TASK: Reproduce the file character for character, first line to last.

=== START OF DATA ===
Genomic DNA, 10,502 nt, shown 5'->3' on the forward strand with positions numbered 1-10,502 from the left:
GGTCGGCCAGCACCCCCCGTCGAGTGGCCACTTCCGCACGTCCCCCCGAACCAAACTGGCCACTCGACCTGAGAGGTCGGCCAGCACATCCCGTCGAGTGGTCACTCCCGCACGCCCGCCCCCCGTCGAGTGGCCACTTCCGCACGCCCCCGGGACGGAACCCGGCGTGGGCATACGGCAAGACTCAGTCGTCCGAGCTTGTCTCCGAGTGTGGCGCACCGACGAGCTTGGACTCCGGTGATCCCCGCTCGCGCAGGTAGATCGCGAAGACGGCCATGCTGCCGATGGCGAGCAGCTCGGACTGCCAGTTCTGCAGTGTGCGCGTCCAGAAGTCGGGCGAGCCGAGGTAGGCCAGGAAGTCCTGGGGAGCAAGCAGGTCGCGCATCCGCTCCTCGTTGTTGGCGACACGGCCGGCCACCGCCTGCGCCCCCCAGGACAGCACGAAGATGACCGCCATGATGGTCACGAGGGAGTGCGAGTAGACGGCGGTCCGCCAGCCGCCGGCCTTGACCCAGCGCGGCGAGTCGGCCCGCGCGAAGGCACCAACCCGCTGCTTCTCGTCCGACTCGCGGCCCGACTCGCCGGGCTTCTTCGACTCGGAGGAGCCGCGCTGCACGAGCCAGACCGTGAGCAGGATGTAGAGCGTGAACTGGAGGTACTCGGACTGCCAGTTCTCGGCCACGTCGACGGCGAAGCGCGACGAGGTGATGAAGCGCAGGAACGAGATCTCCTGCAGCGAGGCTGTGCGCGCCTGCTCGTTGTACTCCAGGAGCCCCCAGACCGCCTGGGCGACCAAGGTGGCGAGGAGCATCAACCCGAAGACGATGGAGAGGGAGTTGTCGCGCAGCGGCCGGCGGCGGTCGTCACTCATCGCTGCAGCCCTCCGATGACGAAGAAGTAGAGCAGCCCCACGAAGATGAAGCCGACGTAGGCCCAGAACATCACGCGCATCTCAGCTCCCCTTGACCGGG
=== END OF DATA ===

Genomic DNA, 10,502 nt, shown 5'->3' on the forward strand with positions numbered 1-10,502 from the left:
GGTCGGCCAGCACCCCCCGTCGAGTGGCCACTTCCGCACGTCCCCCCGAACCAAACTGGCCACTCGACCTGAGAGGTCGGCCAGCACATCCCGTCGAGTGGTCACTCCCGCACGCCCGCCCCCCGTCGAGTGGCCACTTCCGCACGCCCCCGGGACGGAACCCGGCGTGGGCATACGGCAAGACTCAGTCGTCCGAGCTTGTCTCCGAGTGTGGCGCACCGACGAGCTTGGACTCCGGTGATCCCCGCTCGCGCAGGTAGATCGCGAAGACGGCCATGCTGCCGATGGCGAGCAGCTCGGACTGCCAGTTCTGCAGTGTGCGCGTCCAGAAGTCGGGCGAGCCGAGGTAGGCCAGGAAGTCCTGGGGAGCAAGCAGGTCGCGCATCCGCTCCTCGTTGTTGGCGACACGGCCGGCCACCGCCTGCGCCCCCCAGGACAGCACGAAGATGACCGCCATGATGGTCACGAGGGAGTGCGAGTAGACGGCGGTCCGCCAGCCGCCGGCCTTGACCCAGCGCGGCGAGTCGGCCCGCGCGAAGGCACCAACCCGCTGCTTCTCGTCCGACTCGCGGCCCGACTCGCCGGGCTTCTTCGACTCGGAGGAGCCGCGCTGCACGAGCCAGACCGTGAGCAGGATGTAGAGCGTGAACTGGAGGTACTCGGACTGCCAGTTCTCGGCCACGTCGACGGCGAAGCGCGACGAGGTGATGAAGCGCAGGAACGAGATCTCCTGCAGCGAGGCTGTGCGCGCCTGCTCGTTGTACTCCAGGAGCCCCCAGACCGCCTGGGCGACCAAGGTGGCGAGGAGCATCAACCCGAAGACGATGGAGAGGGAGTTGTCGCGCAGCGGCCGGCGGCGGTCGTCACTCATCGCTGCAGCCCTCCGATGACGAAGAAGTAGAGCAGCCCCACGAAGATGAAGCCGACGTAGGCCCAGAACATCACGCGCATCTCAGCTCCCCTTGACCGGG